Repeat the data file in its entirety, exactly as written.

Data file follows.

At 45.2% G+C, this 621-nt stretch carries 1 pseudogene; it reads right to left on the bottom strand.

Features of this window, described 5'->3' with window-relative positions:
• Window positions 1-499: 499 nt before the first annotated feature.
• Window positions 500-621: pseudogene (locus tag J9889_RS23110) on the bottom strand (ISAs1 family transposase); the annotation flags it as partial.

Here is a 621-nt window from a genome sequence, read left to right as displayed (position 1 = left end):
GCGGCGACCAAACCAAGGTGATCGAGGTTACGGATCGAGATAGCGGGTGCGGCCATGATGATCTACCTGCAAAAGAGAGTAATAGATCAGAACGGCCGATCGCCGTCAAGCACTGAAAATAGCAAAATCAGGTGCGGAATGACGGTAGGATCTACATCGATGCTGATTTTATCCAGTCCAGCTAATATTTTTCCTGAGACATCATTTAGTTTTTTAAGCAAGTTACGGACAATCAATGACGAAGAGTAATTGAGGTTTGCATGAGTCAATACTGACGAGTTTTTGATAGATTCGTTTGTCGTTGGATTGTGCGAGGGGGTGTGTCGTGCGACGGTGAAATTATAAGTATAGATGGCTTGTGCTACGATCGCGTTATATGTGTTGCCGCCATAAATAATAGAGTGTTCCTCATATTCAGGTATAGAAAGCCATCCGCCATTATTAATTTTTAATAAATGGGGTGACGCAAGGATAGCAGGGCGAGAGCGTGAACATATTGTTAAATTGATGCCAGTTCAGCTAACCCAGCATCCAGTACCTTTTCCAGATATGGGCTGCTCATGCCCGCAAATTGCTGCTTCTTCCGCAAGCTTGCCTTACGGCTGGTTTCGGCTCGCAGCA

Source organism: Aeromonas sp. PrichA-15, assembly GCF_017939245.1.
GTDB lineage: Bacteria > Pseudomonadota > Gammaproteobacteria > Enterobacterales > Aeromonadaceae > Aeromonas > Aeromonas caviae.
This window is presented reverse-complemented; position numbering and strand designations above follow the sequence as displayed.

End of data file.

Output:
At 45.2% G+C, this 621-nt stretch carries 1 pseudogene; it reads right to left on the bottom strand.

Features of this window, described 5'->3' with window-relative positions:
• Window positions 1-499: 499 nt before the first annotated feature.
• Window positions 500-621: pseudogene (locus tag J9889_RS23110) on the bottom strand (ISAs1 family transposase); the annotation flags it as partial.

Here is a 621-nt window from a genome sequence, read left to right as displayed (position 1 = left end):
GCGGCGACCAAACCAAGGTGATCGAGGTTACGGATCGAGATAGCGGGTGCGGCCATGATGATCTACCTGCAAAAGAGAGTAATAGATCAGAACGGCCGATCGCCGTCAAGCACTGAAAATAGCAAAATCAGGTGCGGAATGACGGTAGGATCTACATCGATGCTGATTTTATCCAGTCCAGCTAATATTTTTCCTGAGACATCATTTAGTTTTTTAAGCAAGTTACGGACAATCAATGACGAAGAGTAATTGAGGTTTGCATGAGTCAATACTGACGAGTTTTTGATAGATTCGTTTGTCGTTGGATTGTGCGAGGGGGTGTGTCGTGCGACGGTGAAATTATAAGTATAGATGGCTTGTGCTACGATCGCGTTATATGTGTTGCCGCCATAAATAATAGAGTGTTCCTCATATTCAGGTATAGAAAGCCATCCGCCATTATTAATTTTTAATAAATGGGGTGACGCAAGGATAGCAGGGCGAGAGCGTGAACATATTGTTAAATTGATGCCAGTTCAGCTAACCCAGCATCCAGTACCTTTTCCAGATATGGGCTGCTCATGCCCGCAAATTGCTGCTTCTTCCGCAAGCTTGCCTTACGGCTGGTTTCGGCTCGCAGCA

Source organism: Aeromonas sp. PrichA-15, assembly GCF_017939245.1.
GTDB lineage: Bacteria > Pseudomonadota > Gammaproteobacteria > Enterobacterales > Aeromonadaceae > Aeromonas > Aeromonas caviae.
This window is presented reverse-complemented; position numbering and strand designations above follow the sequence as displayed.